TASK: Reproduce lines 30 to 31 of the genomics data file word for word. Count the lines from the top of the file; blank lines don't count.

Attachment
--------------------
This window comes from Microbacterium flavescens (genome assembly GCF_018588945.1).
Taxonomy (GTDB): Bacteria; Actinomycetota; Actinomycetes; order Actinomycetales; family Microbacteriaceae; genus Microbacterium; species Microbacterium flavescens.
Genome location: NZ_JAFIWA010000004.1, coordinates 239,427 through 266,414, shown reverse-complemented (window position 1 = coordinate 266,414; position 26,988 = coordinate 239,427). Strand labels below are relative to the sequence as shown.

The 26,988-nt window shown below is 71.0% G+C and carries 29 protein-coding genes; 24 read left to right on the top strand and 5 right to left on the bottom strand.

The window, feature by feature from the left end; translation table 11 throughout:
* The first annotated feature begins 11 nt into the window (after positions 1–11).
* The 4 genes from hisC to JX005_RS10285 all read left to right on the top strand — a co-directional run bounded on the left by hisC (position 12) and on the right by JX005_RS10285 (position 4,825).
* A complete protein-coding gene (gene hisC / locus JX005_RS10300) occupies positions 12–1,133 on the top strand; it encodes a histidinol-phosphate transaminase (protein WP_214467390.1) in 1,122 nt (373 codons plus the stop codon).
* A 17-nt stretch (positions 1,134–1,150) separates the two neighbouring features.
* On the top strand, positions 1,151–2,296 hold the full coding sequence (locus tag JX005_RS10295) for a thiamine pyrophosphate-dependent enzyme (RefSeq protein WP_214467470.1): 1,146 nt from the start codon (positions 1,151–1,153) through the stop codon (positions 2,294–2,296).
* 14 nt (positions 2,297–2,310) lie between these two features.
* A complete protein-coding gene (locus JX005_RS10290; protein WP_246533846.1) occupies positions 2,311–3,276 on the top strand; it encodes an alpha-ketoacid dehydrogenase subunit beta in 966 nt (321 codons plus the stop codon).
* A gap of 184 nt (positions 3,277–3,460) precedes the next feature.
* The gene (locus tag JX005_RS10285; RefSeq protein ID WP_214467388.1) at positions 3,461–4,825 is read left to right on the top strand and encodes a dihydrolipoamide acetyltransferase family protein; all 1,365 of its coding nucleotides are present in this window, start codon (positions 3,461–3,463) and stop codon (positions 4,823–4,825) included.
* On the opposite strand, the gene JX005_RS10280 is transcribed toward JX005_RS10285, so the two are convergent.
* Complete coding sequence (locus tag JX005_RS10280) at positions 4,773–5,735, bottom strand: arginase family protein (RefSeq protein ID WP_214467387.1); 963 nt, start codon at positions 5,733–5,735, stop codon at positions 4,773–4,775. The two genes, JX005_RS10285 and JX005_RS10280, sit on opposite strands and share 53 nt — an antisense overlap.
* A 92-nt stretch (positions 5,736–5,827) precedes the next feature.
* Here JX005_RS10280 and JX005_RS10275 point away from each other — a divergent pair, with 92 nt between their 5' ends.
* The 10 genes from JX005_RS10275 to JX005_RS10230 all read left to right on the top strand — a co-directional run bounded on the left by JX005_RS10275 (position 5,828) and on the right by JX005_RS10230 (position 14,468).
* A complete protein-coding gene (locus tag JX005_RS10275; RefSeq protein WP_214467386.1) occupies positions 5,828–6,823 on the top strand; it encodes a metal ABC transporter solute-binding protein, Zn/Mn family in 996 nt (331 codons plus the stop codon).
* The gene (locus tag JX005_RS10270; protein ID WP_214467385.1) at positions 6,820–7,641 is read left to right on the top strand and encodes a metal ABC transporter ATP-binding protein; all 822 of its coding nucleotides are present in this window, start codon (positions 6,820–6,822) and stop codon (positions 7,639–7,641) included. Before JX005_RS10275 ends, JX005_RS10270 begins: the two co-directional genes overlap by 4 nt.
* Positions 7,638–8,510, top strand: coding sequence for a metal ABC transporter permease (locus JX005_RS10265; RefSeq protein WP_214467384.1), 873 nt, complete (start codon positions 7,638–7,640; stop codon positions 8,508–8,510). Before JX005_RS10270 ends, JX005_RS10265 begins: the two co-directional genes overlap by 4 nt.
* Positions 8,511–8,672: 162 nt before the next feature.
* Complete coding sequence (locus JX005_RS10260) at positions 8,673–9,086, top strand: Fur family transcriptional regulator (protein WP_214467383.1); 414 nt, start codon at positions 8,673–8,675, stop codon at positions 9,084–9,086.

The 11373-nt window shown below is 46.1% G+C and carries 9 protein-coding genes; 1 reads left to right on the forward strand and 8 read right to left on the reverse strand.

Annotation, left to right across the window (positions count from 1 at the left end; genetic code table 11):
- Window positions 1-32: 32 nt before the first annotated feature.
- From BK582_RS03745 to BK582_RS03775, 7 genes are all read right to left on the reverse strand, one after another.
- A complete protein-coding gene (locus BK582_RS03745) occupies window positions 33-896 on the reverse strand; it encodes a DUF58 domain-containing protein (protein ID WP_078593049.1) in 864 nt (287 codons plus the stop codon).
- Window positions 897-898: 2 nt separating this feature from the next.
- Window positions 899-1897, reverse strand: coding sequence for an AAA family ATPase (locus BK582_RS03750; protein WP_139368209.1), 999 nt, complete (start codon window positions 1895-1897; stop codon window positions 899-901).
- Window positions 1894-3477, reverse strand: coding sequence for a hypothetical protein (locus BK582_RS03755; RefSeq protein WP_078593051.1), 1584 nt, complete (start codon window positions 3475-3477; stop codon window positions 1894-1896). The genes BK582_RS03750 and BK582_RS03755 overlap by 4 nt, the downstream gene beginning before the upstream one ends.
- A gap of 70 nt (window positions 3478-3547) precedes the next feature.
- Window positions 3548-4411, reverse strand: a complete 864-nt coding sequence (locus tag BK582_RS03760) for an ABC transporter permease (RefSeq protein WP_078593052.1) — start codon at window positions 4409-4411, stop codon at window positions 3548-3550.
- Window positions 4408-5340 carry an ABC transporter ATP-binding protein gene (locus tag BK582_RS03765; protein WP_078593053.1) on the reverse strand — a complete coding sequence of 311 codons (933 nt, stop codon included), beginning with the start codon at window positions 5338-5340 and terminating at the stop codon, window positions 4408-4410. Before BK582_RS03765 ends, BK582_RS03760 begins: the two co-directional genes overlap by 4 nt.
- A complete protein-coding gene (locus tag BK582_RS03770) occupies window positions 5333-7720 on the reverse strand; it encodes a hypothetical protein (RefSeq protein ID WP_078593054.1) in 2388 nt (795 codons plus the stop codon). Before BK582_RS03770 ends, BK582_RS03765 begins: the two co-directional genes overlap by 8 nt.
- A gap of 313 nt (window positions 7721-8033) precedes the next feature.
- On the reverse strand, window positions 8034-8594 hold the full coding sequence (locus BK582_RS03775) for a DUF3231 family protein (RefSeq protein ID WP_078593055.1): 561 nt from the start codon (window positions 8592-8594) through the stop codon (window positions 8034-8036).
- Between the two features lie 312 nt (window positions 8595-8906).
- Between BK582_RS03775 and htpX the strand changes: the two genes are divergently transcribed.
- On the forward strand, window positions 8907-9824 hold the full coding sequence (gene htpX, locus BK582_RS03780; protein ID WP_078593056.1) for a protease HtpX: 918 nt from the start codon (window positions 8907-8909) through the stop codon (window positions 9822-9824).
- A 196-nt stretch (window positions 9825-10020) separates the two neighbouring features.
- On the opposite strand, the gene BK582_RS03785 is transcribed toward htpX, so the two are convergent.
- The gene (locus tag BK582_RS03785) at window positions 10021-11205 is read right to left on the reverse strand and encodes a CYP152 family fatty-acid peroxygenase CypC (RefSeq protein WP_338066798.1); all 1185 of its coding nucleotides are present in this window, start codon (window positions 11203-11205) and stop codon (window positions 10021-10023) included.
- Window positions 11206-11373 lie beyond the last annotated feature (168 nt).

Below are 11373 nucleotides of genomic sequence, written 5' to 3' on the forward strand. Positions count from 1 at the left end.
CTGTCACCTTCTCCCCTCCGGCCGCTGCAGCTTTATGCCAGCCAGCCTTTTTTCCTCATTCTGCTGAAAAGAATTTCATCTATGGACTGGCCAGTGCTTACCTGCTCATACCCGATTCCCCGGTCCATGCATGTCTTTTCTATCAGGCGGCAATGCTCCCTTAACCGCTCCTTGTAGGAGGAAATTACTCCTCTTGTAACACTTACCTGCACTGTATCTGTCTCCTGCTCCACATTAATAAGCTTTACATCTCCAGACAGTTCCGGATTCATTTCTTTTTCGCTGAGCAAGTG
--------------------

- Window positions 897-898: 2 nt separating this feature from the next.
- Window positions 899-1897, reverse strand: coding sequence for an AAA family ATPase (locus BK582_RS03750; protein WP_139368209.1), 999 nt, complete (start codon window positions 1895-1897; stop codon window positions 899-901).